Development of a tool to introduce DNA methylation into a genomic locus in vivo

UNCG Author/Contributor (non-UNCG co-authors, if there are any, appear on document)
Gaurav Phuyal (Creator)
The University of North Carolina at Greensboro (UNCG )
Web Site:
Ramji Bhandari

Abstract: The Clustered Regularly Interspaced Short Palindromic Repeats and CRISPR-associated protein 9 (Cas9) system, also called CRISPR-Cas9, has been manipulated for application in a wide variety of biomedical research. The simplicity of the CRISPR system has made it easy for its successful application in introducing both genetic and epigenetic modifications in vitro and in vivo. While essential for development and differentiation in organisms, epigenetic processes (DNA Methylation, Histone modification, and non-coding RNAs) have been found to be influenced by endogenous, biotic, and abiotic factors. Epigenetic alterations, particularly DNA methylation changes that occur due to early-life environmental exposures have been identified as one of the potential mechanisms underlying the developmental origins of health and disease (DOHaD). The Cas9 protein can be made devoid of its endonuclease activity resulting in a nuclease dead Cas9 (dCas9) molecule that cannot cleave target DNA. Transcriptional effectors are proteins that can activate or repress gene transcription. Although a few experiments have been performed using transcriptional effectors in the Crispr-dcas9 system in vitro, an effective and reproducible technique to epigenetically activate/suppress genes using activator and repressor elements in vivo has not been developed. Given that embryos undergo epigenetic reprogramming of parental epigenetic marks during the cleavage stages, it is difficult to determine if epigenome targeting at the one-cell stage can escape genome-wide reprogramming of the embryo occurring at cleavage stages. It is also unknown if de novo-established epigenetic alterations are programmed differently from those inherited from parental gametes. To date, there have been no studies demonstrating the fate of epigenetic edits during epigenetic reprogramming in vivo. This study examines if the epigenome editing performed at zygotic stages will alter expression of a heritable epigenetic trait that can withstand the reprogramming window during the subsequent cleavage stages. To this end, we are using a fish model medaka (Oryzias latipes) which has been established as an excellent biomedical model given its similarity in germ cell development to mouse and humans and applying CRISPR-dCcas9-DNMT3aa repressor at the first few cell stages. This study will help delineate the applicability of the CRISPR system in introducing epigenetic modifications during the epigenetic reprogramming windows.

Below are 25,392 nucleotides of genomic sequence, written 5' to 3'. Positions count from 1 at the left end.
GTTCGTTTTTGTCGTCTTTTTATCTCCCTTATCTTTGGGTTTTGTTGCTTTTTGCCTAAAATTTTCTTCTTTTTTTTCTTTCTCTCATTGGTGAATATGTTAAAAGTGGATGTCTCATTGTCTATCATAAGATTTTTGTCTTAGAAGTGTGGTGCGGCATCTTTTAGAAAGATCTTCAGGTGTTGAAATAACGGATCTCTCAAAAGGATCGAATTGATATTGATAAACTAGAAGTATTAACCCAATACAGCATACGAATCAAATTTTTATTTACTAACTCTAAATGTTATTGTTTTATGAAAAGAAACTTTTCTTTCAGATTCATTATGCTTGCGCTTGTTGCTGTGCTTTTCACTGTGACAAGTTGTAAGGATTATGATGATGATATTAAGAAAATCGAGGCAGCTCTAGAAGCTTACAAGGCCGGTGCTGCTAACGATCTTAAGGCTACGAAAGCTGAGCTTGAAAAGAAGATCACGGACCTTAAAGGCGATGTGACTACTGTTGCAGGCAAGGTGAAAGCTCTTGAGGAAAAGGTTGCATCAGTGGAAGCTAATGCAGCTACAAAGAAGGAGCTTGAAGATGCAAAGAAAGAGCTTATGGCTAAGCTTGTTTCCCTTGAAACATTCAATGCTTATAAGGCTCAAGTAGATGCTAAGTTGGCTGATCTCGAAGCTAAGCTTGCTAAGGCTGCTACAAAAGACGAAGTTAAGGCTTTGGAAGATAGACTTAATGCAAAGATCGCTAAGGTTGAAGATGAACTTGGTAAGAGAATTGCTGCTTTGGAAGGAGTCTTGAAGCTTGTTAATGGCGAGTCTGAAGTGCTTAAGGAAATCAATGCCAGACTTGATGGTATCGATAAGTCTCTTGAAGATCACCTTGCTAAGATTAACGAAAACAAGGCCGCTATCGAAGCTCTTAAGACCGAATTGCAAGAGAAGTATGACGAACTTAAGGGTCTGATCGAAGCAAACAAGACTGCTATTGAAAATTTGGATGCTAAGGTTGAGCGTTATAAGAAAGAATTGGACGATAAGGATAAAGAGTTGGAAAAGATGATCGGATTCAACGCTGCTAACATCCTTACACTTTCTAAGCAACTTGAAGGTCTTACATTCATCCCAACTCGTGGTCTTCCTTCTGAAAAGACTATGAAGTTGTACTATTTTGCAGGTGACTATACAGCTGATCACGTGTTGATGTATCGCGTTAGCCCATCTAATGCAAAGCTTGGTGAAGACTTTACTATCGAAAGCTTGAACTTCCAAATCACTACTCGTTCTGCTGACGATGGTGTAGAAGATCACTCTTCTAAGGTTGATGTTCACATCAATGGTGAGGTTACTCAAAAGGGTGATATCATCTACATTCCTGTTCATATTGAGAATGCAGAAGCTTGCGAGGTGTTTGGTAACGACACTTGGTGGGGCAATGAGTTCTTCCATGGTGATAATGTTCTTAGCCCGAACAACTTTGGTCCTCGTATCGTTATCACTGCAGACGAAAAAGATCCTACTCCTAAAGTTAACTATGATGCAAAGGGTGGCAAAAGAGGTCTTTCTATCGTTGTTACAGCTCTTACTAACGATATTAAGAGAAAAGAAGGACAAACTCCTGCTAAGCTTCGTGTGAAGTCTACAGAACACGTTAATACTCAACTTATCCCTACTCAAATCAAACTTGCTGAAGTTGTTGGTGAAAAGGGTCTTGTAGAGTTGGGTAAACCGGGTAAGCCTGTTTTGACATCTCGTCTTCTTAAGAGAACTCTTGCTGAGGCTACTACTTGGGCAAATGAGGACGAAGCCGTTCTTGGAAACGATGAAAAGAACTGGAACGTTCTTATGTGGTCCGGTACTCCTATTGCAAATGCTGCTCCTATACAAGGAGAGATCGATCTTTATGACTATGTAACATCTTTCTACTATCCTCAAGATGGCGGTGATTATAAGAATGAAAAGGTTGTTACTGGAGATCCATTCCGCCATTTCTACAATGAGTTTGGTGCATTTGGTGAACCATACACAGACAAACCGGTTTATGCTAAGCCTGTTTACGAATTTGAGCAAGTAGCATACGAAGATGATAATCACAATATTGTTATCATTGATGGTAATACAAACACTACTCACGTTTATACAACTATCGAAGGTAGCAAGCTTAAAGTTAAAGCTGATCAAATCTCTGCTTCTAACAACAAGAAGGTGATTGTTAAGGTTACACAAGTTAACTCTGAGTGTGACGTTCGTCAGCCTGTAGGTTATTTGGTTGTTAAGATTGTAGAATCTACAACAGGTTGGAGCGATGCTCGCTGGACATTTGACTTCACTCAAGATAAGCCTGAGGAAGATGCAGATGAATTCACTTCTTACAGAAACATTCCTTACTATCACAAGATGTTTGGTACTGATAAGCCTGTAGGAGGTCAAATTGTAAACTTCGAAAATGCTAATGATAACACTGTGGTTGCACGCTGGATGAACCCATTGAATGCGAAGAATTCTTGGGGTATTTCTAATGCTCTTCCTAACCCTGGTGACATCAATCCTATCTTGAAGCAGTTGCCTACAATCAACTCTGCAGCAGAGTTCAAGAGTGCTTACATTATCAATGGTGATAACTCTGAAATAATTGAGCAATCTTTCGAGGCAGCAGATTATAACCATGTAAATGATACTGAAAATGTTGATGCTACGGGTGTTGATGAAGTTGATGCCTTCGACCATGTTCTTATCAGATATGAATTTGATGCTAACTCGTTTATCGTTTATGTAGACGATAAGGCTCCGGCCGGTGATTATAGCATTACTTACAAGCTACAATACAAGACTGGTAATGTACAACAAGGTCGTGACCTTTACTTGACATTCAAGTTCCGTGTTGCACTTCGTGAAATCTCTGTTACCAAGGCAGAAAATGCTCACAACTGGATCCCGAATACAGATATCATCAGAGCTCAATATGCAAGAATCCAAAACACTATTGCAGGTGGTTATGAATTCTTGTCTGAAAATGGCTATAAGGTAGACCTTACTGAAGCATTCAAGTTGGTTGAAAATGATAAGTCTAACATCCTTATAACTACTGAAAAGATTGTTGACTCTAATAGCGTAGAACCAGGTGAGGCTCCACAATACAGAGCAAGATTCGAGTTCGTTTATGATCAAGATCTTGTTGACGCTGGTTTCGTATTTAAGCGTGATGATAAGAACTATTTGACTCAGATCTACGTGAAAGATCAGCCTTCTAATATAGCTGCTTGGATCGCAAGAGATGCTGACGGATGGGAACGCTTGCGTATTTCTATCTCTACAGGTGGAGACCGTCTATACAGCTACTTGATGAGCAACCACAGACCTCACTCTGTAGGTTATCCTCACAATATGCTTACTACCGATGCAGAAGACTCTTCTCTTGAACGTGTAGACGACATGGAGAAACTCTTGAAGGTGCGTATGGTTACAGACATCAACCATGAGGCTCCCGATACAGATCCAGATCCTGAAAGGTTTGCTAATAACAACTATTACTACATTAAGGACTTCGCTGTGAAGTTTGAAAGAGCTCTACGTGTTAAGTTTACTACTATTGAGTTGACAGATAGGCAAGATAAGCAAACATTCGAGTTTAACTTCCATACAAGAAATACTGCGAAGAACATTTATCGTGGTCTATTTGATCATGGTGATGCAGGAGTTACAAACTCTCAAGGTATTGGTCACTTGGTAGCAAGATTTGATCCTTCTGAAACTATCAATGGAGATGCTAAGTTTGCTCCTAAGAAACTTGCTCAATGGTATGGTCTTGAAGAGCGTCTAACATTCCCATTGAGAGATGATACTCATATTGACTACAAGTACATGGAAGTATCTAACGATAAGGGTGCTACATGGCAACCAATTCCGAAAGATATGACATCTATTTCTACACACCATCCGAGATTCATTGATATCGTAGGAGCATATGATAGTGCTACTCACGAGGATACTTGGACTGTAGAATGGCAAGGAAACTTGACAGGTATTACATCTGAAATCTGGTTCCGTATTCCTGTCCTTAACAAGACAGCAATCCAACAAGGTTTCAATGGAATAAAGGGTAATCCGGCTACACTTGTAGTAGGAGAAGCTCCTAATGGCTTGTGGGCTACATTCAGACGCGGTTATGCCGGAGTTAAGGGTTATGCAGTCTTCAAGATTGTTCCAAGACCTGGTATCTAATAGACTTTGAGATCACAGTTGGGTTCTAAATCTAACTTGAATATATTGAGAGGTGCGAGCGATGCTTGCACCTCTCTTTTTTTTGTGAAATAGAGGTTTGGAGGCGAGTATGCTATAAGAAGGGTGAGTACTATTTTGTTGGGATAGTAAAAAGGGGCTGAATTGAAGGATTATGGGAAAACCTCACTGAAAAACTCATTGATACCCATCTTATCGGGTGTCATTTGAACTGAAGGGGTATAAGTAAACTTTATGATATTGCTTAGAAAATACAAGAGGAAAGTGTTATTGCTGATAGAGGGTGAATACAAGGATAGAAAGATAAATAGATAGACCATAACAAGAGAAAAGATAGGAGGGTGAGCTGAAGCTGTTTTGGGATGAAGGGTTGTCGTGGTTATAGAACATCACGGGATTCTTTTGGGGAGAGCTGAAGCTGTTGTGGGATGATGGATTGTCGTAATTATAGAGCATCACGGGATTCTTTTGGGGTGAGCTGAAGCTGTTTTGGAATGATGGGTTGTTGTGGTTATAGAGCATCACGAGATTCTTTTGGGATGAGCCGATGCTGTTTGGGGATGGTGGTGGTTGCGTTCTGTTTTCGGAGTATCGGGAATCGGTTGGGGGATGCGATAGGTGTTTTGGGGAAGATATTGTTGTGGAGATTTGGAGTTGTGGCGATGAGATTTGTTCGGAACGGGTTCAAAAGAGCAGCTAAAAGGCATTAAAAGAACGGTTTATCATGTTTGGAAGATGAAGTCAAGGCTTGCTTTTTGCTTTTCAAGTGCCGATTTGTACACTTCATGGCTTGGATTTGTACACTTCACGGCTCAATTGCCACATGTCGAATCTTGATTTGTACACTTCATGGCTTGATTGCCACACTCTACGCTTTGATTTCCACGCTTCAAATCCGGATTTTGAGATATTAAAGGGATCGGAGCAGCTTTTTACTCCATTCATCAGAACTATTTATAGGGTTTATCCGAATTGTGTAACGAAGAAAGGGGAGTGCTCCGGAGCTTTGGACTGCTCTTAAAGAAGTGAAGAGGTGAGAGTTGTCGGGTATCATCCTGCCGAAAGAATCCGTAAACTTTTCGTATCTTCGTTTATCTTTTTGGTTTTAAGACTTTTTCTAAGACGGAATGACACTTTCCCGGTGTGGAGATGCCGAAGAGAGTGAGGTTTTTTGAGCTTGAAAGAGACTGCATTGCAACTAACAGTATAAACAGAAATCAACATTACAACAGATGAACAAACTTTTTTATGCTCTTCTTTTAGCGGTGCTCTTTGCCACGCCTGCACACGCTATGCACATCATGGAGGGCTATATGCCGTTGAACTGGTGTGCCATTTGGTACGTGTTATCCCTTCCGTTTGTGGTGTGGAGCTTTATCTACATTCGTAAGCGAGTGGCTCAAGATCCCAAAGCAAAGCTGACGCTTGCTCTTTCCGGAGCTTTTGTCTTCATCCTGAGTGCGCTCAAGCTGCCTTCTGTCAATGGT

Additional Information

Language: English
Date: 2023
CRISPRdCas9, Epigenetics, Medaka, Transgenerational inheritance
CRISPR-associated protein 9
DNA ‡x Methylation
Oryzias latipes

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